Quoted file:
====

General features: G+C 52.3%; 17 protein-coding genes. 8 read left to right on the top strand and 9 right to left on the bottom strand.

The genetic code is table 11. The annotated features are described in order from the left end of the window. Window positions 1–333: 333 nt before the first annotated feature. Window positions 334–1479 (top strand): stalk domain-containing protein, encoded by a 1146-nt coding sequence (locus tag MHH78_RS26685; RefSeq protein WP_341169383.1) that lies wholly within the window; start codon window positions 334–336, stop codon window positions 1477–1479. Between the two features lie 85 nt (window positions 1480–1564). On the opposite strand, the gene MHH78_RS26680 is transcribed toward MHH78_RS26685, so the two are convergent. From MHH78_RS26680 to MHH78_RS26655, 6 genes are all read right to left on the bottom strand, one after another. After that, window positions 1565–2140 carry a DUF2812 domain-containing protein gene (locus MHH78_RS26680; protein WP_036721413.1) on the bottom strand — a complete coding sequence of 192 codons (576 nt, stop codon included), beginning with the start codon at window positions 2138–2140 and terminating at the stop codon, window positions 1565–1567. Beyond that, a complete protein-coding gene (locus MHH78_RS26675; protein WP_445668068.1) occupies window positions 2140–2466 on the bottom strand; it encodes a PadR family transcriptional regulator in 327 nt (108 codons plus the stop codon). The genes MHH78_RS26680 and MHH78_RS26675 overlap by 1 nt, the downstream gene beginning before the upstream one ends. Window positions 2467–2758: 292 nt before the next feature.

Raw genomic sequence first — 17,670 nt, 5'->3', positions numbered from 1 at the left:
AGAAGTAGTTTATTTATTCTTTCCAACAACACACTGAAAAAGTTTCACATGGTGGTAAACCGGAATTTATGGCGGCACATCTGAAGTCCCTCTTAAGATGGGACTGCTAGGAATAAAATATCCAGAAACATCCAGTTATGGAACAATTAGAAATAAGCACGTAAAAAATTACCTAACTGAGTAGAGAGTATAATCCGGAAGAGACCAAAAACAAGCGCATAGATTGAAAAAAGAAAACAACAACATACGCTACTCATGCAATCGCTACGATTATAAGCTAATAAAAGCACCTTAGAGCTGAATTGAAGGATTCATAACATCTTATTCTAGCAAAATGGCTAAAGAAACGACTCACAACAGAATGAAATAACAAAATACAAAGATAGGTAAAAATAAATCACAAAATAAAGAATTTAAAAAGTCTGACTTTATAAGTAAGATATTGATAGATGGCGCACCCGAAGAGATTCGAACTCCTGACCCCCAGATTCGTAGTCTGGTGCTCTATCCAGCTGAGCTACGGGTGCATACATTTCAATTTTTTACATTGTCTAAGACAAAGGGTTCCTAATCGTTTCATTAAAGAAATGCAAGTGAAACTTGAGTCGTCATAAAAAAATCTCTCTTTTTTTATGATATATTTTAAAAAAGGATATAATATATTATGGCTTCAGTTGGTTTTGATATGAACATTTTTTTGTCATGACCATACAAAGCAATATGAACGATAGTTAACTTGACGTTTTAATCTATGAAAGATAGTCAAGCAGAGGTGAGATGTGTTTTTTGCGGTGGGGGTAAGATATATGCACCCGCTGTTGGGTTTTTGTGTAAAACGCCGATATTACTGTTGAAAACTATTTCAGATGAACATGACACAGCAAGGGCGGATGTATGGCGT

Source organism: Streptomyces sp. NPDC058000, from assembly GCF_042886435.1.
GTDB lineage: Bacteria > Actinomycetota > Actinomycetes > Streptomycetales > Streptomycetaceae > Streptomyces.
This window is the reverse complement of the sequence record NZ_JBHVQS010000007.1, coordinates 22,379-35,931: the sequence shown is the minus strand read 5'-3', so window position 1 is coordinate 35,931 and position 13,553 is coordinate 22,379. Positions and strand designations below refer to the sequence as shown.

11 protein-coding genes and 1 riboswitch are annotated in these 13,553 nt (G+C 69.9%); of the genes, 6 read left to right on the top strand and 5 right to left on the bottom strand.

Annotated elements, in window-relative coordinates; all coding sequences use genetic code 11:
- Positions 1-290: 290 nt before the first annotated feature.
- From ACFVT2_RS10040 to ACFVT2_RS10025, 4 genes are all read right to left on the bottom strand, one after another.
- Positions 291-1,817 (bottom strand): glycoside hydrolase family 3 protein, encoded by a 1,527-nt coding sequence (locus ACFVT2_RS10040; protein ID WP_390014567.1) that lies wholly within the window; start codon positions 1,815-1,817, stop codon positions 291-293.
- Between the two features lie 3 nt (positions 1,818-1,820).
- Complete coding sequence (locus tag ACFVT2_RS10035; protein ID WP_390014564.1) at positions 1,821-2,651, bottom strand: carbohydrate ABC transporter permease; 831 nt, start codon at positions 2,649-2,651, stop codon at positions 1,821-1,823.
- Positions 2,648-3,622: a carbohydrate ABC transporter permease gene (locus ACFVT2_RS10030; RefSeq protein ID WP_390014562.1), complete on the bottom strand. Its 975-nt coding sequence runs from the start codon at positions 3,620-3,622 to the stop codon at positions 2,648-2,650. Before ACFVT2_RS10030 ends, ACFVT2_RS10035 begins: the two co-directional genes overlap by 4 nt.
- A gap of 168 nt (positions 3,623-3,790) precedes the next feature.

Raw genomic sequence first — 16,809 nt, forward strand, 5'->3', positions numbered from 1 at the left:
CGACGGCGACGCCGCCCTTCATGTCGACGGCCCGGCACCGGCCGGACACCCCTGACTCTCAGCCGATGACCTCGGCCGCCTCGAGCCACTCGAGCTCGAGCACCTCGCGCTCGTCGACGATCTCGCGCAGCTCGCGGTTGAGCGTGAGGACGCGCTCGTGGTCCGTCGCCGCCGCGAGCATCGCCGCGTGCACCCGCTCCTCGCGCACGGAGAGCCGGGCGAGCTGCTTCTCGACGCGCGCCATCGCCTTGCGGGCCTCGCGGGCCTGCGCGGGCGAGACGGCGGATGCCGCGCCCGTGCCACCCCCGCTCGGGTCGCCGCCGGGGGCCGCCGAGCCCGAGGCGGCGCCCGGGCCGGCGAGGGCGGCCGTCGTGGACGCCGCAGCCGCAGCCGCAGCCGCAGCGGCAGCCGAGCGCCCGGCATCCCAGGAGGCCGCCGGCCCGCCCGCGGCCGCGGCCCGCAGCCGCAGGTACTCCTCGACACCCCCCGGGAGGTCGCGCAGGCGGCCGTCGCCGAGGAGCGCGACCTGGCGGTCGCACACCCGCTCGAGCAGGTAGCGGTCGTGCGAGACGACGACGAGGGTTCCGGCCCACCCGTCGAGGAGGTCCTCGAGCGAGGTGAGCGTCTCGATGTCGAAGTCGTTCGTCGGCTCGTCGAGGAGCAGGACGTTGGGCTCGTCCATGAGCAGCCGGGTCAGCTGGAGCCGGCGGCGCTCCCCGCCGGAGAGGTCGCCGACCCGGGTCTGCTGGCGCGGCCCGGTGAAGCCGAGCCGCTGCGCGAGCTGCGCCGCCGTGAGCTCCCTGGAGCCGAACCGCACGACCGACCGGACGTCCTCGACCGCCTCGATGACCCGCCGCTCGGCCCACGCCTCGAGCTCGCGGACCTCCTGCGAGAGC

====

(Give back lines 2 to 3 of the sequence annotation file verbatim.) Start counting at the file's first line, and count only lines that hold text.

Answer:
The genetic code is table 11. The annotated features are described in order from the left end of the window. Window positions 1–333: 333 nt before the first annotated feature. Window positions 334–1479 (top strand): stalk domain-containing protein, encoded by a 1146-nt coding sequence (locus tag MHH78_RS26685; RefSeq protein WP_341169383.1) that lies wholly within the window; start codon window positions 334–336, stop codon window positions 1477–1479. Between the two features lie 85 nt (window positions 1480–1564). On the opposite strand, the gene MHH78_RS26680 is transcribed toward MHH78_RS26685, so the two are convergent. From MHH78_RS26680 to MHH78_RS26655, 6 genes are all read right to left on the bottom strand, one after another. After that, window positions 1565–2140 carry a DUF2812 domain-containing protein gene (locus MHH78_RS26680; protein WP_036721413.1) on the bottom strand — a complete coding sequence of 192 codons (576 nt, stop codon included), beginning with the start codon at window positions 2138–2140 and terminating at the stop codon, window positions 1565–1567. Beyond that, a complete protein-coding gene (locus MHH78_RS26675; protein WP_445668068.1) occupies window positions 2140–2466 on the bottom strand; it encodes a PadR family transcriptional regulator in 327 nt (108 codons plus the stop codon). The genes MHH78_RS26680 and MHH78_RS26675 overlap by 1 nt, the downstream gene beginning before the upstream one ends. Window positions 2467–2758: 292 nt before the next feature.

Raw genomic sequence first — 17,670 nt, 5'->3', positions numbered from 1 at the left: